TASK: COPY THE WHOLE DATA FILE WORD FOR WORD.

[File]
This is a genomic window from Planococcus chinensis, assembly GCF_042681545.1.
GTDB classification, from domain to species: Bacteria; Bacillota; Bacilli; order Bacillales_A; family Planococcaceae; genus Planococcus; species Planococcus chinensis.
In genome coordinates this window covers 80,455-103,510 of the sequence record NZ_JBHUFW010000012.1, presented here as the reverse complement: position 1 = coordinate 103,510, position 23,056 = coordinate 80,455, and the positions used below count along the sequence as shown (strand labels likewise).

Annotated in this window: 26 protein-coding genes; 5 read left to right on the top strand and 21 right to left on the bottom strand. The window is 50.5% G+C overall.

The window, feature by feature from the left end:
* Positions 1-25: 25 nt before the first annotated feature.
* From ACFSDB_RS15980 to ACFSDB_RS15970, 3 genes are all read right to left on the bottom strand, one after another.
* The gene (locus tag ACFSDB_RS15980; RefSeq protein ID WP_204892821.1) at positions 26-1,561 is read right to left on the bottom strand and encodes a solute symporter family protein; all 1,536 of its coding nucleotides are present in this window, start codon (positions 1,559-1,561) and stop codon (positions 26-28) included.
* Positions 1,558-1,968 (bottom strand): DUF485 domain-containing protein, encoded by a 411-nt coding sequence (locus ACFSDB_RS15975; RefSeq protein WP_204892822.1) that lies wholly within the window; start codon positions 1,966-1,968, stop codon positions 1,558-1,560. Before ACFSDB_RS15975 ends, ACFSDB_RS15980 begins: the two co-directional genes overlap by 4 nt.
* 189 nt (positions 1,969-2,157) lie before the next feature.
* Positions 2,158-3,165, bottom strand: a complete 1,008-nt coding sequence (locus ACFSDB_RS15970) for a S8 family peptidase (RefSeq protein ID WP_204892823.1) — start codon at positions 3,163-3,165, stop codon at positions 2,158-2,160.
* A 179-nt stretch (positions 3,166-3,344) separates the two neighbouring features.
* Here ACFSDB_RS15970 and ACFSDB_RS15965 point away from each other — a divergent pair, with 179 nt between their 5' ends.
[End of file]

This is a genomic window from Planococcus chinensis, assembly GCF_042681545.1.
GTDB classification, from domain to species: Bacteria; Bacillota; Bacilli; order Bacillales_A; family Planococcaceae; genus Planococcus; species Planococcus chinensis.
In genome coordinates this window covers 80,455-103,510 of the sequence record NZ_JBHUFW010000012.1, presented here as the reverse complement: position 1 = coordinate 103,510, position 23,056 = coordinate 80,455, and the positions used below count along the sequence as shown (strand labels likewise).

Annotated in this window: 26 protein-coding genes; 5 read left to right on the top strand and 21 right to left on the bottom strand. The window is 50.5% G+C overall.

The window, feature by feature from the left end:
* Positions 1-25: 25 nt before the first annotated feature.
* From ACFSDB_RS15980 to ACFSDB_RS15970, 3 genes are all read right to left on the bottom strand, one after another.
* The gene (locus tag ACFSDB_RS15980; RefSeq protein ID WP_204892821.1) at positions 26-1,561 is read right to left on the bottom strand and encodes a solute symporter family protein; all 1,536 of its coding nucleotides are present in this window, start codon (positions 1,559-1,561) and stop codon (positions 26-28) included.
* Positions 1,558-1,968 (bottom strand): DUF485 domain-containing protein, encoded by a 411-nt coding sequence (locus ACFSDB_RS15975; RefSeq protein WP_204892822.1) that lies wholly within the window; start codon positions 1,966-1,968, stop codon positions 1,558-1,560. Before ACFSDB_RS15975 ends, ACFSDB_RS15980 begins: the two co-directional genes overlap by 4 nt.
* 189 nt (positions 1,969-2,157) lie before the next feature.
* Positions 2,158-3,165, bottom strand: a complete 1,008-nt coding sequence (locus ACFSDB_RS15970) for a S8 family peptidase (RefSeq protein ID WP_204892823.1) — start codon at positions 3,163-3,165, stop codon at positions 2,158-2,160.
* A 179-nt stretch (positions 3,166-3,344) separates the two neighbouring features.
* Here ACFSDB_RS15970 and ACFSDB_RS15965 point away from each other — a divergent pair, with 179 nt between their 5' ends.